and discuss any pertinent issues/sub-topics that your boss may raise.

Would this be acceptable to you?


Clarification of Question by lanson-ga on 08 Mar 2004 20:09 PST
That would be fine.....

Request for Question Clarification by umiat-ga on 09 Mar 2004 12:14 PST

 What industry are you in? Is there any particular emphasis or
industry a researcher should focus on, since so far no one has had
much luck on this question? Can you provide any more specific
parameters that would make research on this topic a bit more defined?
As it stands now, the subject is quite broad.
 Since you are coming upon a deadline, we will be awaiting your answer.


Clarification of Question by lanson-ga on 09 Mar 2004 18:56 PST
The question relates to Airline Management, and the deadline can be
extended to the 14th.

Request for Question Clarification by nancylynn-ga on 11 Mar 2004 08:24 PST

I took another shot at researching this matter for you and am finally
having some luck.

It will take me a few more hours to post all of my research, but I
wanted to give you a heads-up on two helpful books I found:

The book "Yield Management" edited Yeoman and Ingold (Thomson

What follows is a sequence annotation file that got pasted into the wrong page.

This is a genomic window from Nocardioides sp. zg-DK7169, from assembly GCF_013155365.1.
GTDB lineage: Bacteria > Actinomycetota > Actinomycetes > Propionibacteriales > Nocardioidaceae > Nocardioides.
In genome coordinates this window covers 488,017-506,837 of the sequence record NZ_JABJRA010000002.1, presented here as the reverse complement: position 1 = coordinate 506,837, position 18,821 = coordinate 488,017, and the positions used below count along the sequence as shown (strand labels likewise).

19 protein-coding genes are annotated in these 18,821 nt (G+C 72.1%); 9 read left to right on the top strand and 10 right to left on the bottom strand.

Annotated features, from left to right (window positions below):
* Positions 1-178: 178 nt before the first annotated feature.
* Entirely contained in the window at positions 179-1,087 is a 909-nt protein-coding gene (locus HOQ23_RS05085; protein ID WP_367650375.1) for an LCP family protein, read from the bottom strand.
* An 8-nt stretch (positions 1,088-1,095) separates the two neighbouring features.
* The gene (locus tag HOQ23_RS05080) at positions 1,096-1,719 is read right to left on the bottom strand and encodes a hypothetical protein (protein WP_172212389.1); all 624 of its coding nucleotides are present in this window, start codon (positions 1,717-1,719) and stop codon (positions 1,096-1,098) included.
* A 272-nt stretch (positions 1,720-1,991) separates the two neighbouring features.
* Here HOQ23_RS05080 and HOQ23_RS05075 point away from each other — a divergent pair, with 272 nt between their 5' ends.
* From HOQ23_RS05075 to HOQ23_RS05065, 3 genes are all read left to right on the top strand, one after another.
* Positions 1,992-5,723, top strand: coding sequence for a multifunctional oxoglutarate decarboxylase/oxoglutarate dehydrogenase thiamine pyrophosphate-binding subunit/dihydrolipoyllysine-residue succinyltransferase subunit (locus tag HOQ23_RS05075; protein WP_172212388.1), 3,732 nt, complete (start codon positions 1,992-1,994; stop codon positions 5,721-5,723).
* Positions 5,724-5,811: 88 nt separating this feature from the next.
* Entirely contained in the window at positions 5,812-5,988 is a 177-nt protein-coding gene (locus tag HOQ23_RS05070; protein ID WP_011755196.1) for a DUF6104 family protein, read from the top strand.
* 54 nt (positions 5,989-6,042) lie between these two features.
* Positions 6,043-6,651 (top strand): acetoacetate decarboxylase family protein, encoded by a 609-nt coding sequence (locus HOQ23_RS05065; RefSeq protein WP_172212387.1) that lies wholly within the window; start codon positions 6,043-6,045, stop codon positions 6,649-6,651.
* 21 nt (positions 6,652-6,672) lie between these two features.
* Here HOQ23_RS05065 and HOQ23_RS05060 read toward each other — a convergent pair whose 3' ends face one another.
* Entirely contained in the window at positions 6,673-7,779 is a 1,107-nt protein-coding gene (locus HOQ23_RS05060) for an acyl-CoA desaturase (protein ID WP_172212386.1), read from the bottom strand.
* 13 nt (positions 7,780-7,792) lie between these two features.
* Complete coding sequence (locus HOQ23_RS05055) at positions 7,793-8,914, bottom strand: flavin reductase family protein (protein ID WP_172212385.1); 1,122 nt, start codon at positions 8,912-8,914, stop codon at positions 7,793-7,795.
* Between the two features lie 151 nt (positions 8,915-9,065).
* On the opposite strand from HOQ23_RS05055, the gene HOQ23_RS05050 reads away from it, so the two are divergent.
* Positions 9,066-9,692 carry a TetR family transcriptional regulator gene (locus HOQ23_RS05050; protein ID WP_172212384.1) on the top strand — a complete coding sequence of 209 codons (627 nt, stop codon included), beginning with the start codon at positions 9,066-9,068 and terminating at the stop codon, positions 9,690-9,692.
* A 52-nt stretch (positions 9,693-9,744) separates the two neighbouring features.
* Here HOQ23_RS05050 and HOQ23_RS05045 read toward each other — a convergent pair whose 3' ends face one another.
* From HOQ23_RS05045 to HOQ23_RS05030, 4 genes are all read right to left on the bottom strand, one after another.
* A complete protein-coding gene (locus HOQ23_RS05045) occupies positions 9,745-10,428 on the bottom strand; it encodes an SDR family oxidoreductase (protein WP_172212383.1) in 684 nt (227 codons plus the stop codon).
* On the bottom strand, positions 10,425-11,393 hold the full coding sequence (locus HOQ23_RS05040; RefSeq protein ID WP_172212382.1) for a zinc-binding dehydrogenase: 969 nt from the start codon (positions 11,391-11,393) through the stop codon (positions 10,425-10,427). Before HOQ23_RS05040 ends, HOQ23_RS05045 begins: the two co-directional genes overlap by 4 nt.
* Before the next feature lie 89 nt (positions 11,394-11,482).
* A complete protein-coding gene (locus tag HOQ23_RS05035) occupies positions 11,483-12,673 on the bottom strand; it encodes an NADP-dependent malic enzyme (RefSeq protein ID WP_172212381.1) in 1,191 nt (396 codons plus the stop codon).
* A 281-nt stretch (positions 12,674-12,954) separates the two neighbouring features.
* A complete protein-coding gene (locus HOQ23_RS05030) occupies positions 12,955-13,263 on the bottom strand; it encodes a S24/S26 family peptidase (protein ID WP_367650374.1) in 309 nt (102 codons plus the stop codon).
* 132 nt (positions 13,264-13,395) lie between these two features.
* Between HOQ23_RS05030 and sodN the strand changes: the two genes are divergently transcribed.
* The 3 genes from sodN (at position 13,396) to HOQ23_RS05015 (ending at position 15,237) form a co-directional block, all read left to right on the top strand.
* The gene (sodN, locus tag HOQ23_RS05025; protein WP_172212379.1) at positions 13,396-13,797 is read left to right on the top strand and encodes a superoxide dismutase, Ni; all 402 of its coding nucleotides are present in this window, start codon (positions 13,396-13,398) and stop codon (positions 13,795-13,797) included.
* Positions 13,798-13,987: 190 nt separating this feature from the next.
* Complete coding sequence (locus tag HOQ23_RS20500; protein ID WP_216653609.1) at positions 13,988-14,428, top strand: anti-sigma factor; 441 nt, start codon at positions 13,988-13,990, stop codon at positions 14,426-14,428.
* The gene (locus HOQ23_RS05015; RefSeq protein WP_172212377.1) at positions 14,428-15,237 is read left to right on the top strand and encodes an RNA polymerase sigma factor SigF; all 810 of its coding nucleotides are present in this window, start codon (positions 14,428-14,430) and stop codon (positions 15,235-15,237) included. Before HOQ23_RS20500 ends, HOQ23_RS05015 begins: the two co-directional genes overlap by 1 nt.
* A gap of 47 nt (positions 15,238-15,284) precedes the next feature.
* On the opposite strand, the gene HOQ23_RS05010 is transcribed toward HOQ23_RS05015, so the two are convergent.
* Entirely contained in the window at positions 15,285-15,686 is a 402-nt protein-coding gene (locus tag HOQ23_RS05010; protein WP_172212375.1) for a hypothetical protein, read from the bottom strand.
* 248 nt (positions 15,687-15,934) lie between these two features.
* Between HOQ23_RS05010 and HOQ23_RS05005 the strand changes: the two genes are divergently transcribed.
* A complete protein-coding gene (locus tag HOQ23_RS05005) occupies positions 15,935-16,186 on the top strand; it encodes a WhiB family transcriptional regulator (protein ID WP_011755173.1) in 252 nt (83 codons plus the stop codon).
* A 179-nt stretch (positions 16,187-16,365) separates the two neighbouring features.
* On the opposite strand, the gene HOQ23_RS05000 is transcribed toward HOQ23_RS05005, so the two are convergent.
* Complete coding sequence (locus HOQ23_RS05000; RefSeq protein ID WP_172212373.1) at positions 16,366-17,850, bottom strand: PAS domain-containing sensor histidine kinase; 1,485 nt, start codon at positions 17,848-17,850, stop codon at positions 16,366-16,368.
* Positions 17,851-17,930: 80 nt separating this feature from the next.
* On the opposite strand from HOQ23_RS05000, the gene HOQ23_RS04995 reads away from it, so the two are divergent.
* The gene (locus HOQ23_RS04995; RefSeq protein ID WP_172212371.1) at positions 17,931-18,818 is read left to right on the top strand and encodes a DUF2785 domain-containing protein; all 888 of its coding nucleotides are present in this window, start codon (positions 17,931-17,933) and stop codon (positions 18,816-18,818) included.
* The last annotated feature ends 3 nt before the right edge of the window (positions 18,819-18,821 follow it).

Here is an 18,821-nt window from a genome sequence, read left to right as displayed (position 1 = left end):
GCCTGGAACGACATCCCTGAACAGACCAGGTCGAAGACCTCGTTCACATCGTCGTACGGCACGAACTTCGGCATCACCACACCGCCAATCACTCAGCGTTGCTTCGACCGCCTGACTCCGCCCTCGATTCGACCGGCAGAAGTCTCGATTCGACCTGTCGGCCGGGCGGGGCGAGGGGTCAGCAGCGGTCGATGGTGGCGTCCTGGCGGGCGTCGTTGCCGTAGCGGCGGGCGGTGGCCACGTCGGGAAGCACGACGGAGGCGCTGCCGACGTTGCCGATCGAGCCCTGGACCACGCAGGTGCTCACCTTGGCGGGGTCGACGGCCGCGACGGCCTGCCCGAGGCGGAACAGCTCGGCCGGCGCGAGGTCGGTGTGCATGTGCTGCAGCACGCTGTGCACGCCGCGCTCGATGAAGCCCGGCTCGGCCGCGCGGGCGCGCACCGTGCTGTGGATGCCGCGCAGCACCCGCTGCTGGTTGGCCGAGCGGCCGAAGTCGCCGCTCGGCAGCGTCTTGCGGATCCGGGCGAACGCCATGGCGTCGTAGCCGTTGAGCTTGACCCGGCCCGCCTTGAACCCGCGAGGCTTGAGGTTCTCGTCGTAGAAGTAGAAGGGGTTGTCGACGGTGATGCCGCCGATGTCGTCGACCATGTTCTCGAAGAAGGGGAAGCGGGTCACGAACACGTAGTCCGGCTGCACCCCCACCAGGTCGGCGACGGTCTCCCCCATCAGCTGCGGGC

Learning; 2nd Edition; paperback; August 2001).

At this page:
you'll see the book has a section on YMS: "Lessons From The Airline Industry."

Also at see "Revenue Management" by Robert G. Cross
(Broadway; Reprint edition; December 29, 1997):*

Click "Look Inside the Book" feature (you must be registered at to enable this feature) to bring up:

In the search box on that page type in "airline AND revenue
management" or "revenue management AND yields," to get a plethora of
pages you can read right there at Amazon.

I wanted to tell you about these books ASAP because you can also get
next day delivery of these books from, IF you order them
this afternoon, by about 2:30 p.m. Eastern Time. (There are only 4
copies of "Revenue Management" left in stock.)

Again, I will be posting the rest of the data I've found for you as an
Answer within a few hours.

Subject: Re: Yield Management Systems
Answered By: nancylynn-ga on 11 Mar 2004 11:34 PST
Rated:3 out of 5 stars
Please note that Yield Management Systems (or "YMS" or "YM Systems"),
is also known as "Revenue Management Systems" or "RMS" or "RM

I have listed every source I could find pertaining to the airline